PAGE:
Not just Bangladesh, Rohingyas are now also present in India, Indonesia, Malaysia, Nepal, Pakistan, Saudi Arabia and Thailand. It is estimated that nearly 40,000 Rohingyas have found their way to India from Myanmar through the rather porous Indo-Bangladesh border. Most are concentrated in the seven states of Uttar Pradesh, West Bengal, Andhra Pradesh, Kerala, Assam, Jammu and Kashmir and Delhi. Among them, only 16,500 are registered with the UNHCR and have refugee status while most of them are unregistered and are considered illegal immigrants.
India, on the other hand, has branded all of them, irrespective of their refugee status, as illegal immigrants and Union State Minister for Home Affairs Kiren Rijiju told parliament last week that the central government had directed state authorities to identify and deport illegal immigrants including Rohingyas, who face persecution in Buddhist-majority Myanmar. Following this, there has been a fear amongst Rohingyas in India. Minister Rijiju told Reuters news agency, “They [UNHCR] are doing it, we can’t stop them from registering. But we are not signatory to the accord on refugees”. He added: “As far as we are concerned, they are all illegal immigrants. They have no basis to live here. Anybody who is an illegal migrant will be deported.” The United Nations’ top human rights body criticized the government plan to deport Rohingyas earlier this week.
India has tightened its security along the northeastern border to prevent the influx of Rohingyas from Bangladesh. The government fears illegal immigrants could be recruited by terrorists and such mass exodus of the Rohingyas from Myanmar can substantially increase the possibility of terror activities. When two Rohingya refugees filed a plea in the Indian Supreme Court against deportation, the government of India filed an affidavit claiming that allowing Rohingyas in India poses a national security threat, pointing out intelligence reports linking some Rohingyas to Pakistan-based terror groups and also added that the decision to allow or not to allow the refugees is best left to the executive.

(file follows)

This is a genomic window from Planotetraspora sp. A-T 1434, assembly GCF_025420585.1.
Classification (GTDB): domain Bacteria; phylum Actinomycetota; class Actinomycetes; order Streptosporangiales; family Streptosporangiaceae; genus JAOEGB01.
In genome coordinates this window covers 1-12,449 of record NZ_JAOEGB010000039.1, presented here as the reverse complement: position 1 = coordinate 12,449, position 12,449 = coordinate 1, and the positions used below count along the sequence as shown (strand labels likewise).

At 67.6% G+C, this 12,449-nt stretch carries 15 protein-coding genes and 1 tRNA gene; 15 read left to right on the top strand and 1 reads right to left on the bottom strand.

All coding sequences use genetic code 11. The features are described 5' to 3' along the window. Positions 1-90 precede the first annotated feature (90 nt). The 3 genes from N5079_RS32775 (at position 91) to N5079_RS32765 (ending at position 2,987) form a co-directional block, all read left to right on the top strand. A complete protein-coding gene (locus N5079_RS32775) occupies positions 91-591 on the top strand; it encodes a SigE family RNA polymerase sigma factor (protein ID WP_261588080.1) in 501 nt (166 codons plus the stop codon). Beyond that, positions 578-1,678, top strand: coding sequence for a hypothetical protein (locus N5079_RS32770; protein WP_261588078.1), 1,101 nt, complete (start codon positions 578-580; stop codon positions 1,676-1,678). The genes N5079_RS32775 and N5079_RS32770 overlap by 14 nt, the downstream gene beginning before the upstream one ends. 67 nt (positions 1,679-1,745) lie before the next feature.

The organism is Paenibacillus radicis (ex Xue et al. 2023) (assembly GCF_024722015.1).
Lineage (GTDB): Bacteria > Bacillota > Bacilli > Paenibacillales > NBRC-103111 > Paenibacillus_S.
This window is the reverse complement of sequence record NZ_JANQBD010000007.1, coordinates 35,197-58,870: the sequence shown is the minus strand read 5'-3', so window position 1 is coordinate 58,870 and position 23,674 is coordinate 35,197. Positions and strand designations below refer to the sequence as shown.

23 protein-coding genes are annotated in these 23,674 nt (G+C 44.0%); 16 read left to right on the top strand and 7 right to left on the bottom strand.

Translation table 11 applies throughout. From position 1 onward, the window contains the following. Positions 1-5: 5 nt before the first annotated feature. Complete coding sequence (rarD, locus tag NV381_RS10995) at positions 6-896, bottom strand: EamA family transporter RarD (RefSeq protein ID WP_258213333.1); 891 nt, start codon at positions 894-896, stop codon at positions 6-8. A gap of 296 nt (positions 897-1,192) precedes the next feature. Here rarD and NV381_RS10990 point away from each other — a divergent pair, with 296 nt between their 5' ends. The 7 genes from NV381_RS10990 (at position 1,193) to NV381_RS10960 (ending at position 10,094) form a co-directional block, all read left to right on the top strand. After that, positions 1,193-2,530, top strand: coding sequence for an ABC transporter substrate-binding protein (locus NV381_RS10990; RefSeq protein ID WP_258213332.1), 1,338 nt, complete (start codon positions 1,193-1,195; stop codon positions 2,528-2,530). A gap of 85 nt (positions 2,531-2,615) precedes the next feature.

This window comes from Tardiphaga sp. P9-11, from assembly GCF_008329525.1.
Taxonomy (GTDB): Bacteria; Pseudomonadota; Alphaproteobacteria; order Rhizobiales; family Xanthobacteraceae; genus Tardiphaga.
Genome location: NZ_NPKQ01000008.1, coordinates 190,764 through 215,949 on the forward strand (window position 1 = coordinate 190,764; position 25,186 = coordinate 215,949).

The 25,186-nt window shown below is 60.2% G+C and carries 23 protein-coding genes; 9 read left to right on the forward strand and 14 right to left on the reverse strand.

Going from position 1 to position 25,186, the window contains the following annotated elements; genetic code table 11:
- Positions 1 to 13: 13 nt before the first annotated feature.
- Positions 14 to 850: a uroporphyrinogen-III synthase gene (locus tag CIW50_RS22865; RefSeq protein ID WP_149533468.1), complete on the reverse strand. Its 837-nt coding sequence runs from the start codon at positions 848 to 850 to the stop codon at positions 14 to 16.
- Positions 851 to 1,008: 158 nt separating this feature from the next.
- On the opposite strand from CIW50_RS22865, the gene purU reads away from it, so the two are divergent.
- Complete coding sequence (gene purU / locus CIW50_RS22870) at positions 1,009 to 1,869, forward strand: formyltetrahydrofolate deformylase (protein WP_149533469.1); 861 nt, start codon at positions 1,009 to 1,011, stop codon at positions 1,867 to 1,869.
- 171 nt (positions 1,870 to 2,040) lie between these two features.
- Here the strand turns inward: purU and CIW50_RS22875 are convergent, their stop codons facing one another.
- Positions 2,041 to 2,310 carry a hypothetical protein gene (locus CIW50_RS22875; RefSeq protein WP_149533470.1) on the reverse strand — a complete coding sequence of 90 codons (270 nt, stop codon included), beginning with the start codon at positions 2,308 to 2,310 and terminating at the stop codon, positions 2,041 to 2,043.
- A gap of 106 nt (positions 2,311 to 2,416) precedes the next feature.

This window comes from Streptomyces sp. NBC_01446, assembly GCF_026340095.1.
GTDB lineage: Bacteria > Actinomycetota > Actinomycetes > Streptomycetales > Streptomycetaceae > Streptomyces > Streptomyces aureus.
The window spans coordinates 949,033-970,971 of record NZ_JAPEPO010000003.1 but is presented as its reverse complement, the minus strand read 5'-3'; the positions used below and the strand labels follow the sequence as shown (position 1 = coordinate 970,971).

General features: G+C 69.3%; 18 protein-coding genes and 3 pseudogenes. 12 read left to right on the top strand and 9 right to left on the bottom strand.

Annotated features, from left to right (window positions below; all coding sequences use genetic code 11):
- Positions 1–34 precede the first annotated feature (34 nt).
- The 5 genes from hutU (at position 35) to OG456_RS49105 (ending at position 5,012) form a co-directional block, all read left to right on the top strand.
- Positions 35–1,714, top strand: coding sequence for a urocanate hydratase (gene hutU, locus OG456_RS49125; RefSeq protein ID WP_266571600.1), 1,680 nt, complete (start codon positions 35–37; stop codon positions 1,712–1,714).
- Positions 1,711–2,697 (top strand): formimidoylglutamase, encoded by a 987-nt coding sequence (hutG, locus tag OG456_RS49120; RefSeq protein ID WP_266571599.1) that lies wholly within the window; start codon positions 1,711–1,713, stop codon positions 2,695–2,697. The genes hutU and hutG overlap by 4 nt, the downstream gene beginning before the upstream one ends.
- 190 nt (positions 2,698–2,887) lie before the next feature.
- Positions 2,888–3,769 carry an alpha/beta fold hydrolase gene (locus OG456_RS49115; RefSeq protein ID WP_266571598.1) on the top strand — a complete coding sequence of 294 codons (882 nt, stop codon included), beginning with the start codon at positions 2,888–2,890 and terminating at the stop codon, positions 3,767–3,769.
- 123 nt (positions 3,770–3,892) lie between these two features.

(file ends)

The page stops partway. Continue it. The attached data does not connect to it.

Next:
Weighing the options
Nepal on the other hand is wary of the possible entry of Rohingyas and has tightened security points along the eastern border and a special police team has been mobilized to stop the Rohingyas from entering Nepal. It is estimated that more than 300 Rohingya Muslims live in a makeshift shelter at Kapan area in Kathmandu. Most of them came to Nepal after the 2012 violence in Myanmar between Rohingya Muslims and Rakhine Buddhist populations.
If the decision of the Indian Supreme Court goes against the Rohingyas, many of them may cross the porous India-Nepal border to avoid deportation from India. In such a case, Nepal must choose its steps carefully. On the one hand, Nepal has its own problems with the constitution, entrenched poverty and political stability, and on the other, it also needs to be considerate about the plight of the “stateless” Rohingyas . The search for permanent solution for these Rohingyas is still on and may take some time yet. As Desmond Tutu said, “Hope is being able to see that there is light despite all of the darkness”. So let us hope.